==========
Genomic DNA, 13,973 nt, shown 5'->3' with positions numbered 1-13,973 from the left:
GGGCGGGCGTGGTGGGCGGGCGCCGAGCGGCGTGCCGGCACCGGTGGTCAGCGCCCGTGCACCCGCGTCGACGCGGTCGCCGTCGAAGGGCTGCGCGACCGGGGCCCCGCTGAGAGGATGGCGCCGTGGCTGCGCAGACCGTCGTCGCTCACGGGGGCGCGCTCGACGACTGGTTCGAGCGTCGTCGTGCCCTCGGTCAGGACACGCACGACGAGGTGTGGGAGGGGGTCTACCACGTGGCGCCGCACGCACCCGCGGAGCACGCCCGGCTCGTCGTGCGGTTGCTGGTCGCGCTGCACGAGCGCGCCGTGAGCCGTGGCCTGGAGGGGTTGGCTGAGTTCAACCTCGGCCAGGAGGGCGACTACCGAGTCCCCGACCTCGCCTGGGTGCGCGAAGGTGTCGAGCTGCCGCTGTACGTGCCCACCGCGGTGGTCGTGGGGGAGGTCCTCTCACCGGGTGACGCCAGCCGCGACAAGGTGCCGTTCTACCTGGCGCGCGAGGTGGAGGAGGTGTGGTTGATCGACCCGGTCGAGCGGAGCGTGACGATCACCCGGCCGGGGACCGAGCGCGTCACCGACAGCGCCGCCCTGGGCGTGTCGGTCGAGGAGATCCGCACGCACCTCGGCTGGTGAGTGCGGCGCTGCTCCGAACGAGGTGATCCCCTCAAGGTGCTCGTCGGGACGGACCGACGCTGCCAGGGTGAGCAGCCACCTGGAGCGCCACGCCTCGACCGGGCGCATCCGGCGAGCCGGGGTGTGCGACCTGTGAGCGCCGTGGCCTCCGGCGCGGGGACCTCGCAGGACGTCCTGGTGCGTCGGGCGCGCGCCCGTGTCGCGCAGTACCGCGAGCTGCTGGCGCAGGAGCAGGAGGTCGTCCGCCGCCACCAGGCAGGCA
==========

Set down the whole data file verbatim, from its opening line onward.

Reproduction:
Genomic DNA, 13,973 nt, shown 5'->3' with positions numbered 1-13,973 from the left:
GGGCGGGCGTGGTGGGCGGGCGCCGAGCGGCGTGCCGGCACCGGTGGTCAGCGCCCGTGCACCCGCGTCGACGCGGTCGCCGTCGAAGGGCTGCGCGACCGGGGCCCCGCTGAGAGGATGGCGCCGTGGCTGCGCAGACCGTCGTCGCTCACGGGGGCGCGCTCGACGACTGGTTCGAGCGTCGTCGTGCCCTCGGTCAGGACACGCACGACGAGGTGTGGGAGGGGGTCTACCACGTGGCGCCGCACGCACCCGCGGAGCACGCCCGGCTCGTCGTGCGGTTGCTGGTCGCGCTGCACGAGCGCGCCGTGAGCCGTGGCCTGGAGGGGTTGGCTGAGTTCAACCTCGGCCAGGAGGGCGACTACCGAGTCCCCGACCTCGCCTGGGTGCGCGAAGGTGTCGAGCTGCCGCTGTACGTGCCCACCGCGGTGGTCGTGGGGGAGGTCCTCTCACCGGGTGACGCCAGCCGCGACAAGGTGCCGTTCTACCTGGCGCGCGAGGTGGAGGAGGTGTGGTTGATCGACCCGGTCGAGCGGAGCGTGACGATCACCCGGCCGGGGACCGAGCGCGTCACCGACAGCGCCGCCCTGGGCGTGTCGGTCGAGGAGATCCGCACGCACCTCGGCTGGTGAGTGCGGCGCTGCTCCGAACGAGGTGATCCCCTCAAGGTGCTCGTCGGGACGGACCGACGCTGCCAGGGTGAGCAGCCACCTGGAGCGCCACGCCTCGACCGGGCGCATCCGGCGAGCCGGGGTGTGCGACCTGTGAGCGCCGTGGCCTCCGGCGCGGGGACCTCGCAGGACGTCCTGGTGCGTCGGGCGCGCGCCCGTGTCGCGCAGTACCGCGAGCTGCTGGCGCAGGAGCAGGAGGTCGTCCGCCGCCACCAGGCAGGCA